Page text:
I still remember a few of my favorite signs: “cute” (index and second fingers lightly flicking the chin twice), “drunk” (drawing the hand in front of the forehead while rapidly scissoring the index and middle fingers like a swimmer’s legs), and “and” (closing the tips of the fingers of the open hand against the thumb while moving it in front of the chest-—the speed with which it is done indicating emphasis). Many more are coming to mind as I’m thinking of them, but….
I took a sign class at the gay Metropolitan Community Church in L.A. and toyed for a moment with the idea of becoming an interpreter, but I never came close to the level of proficiency required. But I learned a lot, and found it fascinating.
ASL (American Sign Language) is derived from French, where sign originated as a separate language. It’s quite different from spoken English, primarily in its grammatical structure. (For example, adjectives tend to follow nouns, not precede them as in English.)
Sign is in some ways a form of shorthand. Whereas in spoken English we might say “I’m going to go to the store,” that would most likely be signed as “I go store.” Says exactly the same thing, but far more compactly. And just as the hearing can tell, by listening to someone speak, what part of the country they’re from, so can the deaf. Sign has its own distinct dialects, and word usage varies from one part of the country to the next.
The hearing learning sign tend to sign as they normally speak, in grammatical English, adding all the unnecessary words and putting them in the word order of spoken English. There’s even a sign for “signing English”...the hands clasped together at the waist primly, in the fashion of a spinster’s addressing her garden club.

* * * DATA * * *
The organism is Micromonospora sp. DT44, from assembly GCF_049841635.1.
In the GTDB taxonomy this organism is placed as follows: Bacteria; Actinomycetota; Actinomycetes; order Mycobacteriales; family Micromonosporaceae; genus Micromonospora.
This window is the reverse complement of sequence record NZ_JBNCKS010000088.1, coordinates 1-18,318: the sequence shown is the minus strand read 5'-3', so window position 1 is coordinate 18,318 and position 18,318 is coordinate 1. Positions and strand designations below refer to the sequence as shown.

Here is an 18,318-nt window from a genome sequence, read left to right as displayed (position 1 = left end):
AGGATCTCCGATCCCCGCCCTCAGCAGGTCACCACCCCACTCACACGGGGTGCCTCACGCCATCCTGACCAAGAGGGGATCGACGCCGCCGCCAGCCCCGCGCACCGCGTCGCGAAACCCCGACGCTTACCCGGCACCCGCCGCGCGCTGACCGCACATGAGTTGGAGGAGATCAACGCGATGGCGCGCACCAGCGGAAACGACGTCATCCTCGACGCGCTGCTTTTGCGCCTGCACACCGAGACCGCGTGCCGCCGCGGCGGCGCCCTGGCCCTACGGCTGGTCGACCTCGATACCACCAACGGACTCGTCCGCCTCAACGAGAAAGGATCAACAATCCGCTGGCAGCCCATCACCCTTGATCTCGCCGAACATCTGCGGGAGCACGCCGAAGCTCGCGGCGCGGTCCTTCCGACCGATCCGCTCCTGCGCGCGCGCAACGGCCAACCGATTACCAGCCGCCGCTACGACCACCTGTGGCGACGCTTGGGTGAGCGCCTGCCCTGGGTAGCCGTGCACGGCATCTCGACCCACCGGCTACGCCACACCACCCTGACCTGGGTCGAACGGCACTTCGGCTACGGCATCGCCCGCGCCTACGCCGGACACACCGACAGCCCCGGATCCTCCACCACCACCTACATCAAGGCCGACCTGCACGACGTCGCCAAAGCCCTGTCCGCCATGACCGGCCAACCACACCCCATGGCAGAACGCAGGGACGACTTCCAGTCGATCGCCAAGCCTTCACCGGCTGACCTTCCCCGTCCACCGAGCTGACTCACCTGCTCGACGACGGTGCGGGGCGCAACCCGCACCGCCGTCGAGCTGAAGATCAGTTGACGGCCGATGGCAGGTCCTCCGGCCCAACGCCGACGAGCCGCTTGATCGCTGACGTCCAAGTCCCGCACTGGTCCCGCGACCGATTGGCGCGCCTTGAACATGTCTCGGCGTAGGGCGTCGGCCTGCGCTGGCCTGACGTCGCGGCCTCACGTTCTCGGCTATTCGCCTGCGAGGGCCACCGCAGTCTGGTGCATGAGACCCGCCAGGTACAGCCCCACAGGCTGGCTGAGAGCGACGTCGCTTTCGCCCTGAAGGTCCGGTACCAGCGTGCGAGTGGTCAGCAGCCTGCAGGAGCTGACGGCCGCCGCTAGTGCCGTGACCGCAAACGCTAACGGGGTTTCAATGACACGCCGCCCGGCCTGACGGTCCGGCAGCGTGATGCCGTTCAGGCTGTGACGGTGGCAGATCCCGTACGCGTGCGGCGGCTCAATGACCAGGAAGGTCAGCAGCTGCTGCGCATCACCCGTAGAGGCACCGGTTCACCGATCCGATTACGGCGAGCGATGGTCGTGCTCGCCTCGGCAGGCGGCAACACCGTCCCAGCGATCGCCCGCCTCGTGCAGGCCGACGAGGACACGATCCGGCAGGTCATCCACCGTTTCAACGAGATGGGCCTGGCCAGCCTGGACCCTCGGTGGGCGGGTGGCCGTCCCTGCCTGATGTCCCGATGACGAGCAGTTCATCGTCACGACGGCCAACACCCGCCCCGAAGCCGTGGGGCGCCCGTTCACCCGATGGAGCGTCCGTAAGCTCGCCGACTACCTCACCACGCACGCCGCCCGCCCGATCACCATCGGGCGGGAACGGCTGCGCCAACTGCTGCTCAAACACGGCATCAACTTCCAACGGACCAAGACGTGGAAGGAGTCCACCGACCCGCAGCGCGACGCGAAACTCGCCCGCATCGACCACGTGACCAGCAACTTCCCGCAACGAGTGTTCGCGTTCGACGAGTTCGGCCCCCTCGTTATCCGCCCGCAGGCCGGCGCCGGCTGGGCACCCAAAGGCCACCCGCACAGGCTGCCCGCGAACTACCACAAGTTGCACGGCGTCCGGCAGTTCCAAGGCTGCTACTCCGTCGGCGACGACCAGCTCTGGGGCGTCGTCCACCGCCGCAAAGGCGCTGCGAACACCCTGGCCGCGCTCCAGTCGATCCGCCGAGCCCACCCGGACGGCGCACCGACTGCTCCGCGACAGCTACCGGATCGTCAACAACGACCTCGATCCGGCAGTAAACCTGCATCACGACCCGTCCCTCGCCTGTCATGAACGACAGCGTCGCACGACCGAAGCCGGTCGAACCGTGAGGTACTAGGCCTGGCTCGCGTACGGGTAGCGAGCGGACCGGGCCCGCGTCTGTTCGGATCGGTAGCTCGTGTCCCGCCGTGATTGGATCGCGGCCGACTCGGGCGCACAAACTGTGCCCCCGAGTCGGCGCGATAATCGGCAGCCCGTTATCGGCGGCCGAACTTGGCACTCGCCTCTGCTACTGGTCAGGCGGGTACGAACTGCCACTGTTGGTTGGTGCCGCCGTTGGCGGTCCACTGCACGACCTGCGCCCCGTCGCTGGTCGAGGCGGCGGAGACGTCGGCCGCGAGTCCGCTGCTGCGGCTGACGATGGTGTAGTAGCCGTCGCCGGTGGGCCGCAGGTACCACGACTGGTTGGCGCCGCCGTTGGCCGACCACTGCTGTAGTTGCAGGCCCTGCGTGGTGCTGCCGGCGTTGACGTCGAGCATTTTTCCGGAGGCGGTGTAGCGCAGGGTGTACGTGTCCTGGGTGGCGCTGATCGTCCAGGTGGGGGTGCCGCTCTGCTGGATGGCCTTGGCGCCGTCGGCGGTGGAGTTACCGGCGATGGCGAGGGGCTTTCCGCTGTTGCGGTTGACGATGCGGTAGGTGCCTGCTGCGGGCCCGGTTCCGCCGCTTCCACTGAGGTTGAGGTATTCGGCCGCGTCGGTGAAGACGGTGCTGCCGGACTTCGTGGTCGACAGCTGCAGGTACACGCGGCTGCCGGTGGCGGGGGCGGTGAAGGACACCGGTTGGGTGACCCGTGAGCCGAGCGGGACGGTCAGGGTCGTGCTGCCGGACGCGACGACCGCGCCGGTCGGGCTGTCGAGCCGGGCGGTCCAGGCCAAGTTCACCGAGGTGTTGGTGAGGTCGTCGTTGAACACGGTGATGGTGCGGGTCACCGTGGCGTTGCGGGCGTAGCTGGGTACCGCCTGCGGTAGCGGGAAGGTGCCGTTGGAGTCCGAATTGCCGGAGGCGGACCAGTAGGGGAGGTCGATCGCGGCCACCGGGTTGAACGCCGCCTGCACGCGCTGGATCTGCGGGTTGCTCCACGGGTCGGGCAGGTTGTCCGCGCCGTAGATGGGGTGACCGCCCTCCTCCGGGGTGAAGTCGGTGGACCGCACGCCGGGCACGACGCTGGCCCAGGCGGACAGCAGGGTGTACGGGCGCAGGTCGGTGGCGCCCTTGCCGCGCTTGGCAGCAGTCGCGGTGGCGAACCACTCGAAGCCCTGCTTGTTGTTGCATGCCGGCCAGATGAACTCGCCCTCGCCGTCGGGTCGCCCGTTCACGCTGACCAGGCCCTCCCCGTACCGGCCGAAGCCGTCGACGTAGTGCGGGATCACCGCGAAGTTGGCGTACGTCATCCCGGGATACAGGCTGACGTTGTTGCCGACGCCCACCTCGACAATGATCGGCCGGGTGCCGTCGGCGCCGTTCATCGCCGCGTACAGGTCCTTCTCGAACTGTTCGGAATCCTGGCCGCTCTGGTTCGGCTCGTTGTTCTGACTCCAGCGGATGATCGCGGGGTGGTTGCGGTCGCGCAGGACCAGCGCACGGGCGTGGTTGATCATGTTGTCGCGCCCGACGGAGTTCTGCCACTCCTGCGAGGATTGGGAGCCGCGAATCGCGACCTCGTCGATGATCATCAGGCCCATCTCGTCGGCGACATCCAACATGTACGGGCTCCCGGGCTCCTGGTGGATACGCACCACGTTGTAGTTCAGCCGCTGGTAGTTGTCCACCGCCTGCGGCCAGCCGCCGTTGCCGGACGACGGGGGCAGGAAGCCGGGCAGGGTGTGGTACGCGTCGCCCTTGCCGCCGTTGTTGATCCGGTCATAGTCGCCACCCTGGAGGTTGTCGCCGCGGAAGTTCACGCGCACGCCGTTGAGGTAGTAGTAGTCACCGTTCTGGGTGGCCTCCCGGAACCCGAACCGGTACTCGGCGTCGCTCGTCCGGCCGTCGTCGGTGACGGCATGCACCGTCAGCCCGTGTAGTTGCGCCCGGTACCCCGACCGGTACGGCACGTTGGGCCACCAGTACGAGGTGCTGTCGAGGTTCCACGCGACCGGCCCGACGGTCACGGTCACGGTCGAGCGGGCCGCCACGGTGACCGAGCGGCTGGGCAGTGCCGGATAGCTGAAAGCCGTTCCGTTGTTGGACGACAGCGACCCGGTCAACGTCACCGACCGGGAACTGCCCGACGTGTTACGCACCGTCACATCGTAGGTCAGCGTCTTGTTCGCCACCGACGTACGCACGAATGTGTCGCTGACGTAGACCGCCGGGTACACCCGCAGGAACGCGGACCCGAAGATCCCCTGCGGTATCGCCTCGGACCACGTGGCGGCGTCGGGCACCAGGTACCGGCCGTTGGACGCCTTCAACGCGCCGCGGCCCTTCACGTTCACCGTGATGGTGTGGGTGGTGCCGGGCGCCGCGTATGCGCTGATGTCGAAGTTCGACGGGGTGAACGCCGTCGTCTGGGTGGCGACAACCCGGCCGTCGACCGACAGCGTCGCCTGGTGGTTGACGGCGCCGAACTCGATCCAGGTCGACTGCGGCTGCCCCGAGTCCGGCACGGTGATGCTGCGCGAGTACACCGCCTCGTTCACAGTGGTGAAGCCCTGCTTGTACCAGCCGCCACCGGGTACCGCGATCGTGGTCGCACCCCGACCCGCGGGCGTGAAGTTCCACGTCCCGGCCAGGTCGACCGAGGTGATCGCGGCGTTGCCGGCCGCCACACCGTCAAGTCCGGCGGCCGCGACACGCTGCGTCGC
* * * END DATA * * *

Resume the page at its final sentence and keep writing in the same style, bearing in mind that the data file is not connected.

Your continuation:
Before there were personal computers, the phone company provided what were called TTY machines, which were basically Text Messaging machines, complete with a printout feature on adding machine tape. You’d type your message, then type “G.A.” (“go ahead”) to let the other person know you were through. I had one for use with Mark and Rob, and it’s quite likely they don’t even make TTYs anymore.
I got a kick out of the fact that, in large gatherings with other deaf, it’s difficult to have a truly private conversation: anyone who can watch their hands, from anywhere in the room, knows exactly what they’re talking about.
There is an incredibly strong division within the deaf community on the issue of whether or not the deaf should learn to speak even though they cannot hear. My friend Mark was vehement on the subject: deaf since birth, his parents had sent him to a school which insisted he learn to speak. He did learn, but he refused to use it. “Why should I learn to speak in order to communicate with the hearing? Let them learn sign!” Even Rob, having lived in both worlds, felt strongly that to insist the deaf learn to speak was a perverse form of discrimination.
The division is particularly deep when it comes to devices such as cochlear implants, which allow the deaf to hear. Those who support these implants argue with some justification that hearing is necessary to get along in today’s world. Others disagree vehemently, saying their use can destroy the deaf community and culture. It’s rather like someone coming up with a “cure” for being gay. Many...probably the vast majority...of both gays and the deaf see absolutely nothing wrong with being the way God made them and are proud and defensive of their culture. Conformity can be culturally destructive.
I miss signing, and now that I’m back in Chicago, should look into taking a course here. Care to join me? I think you’d like it.
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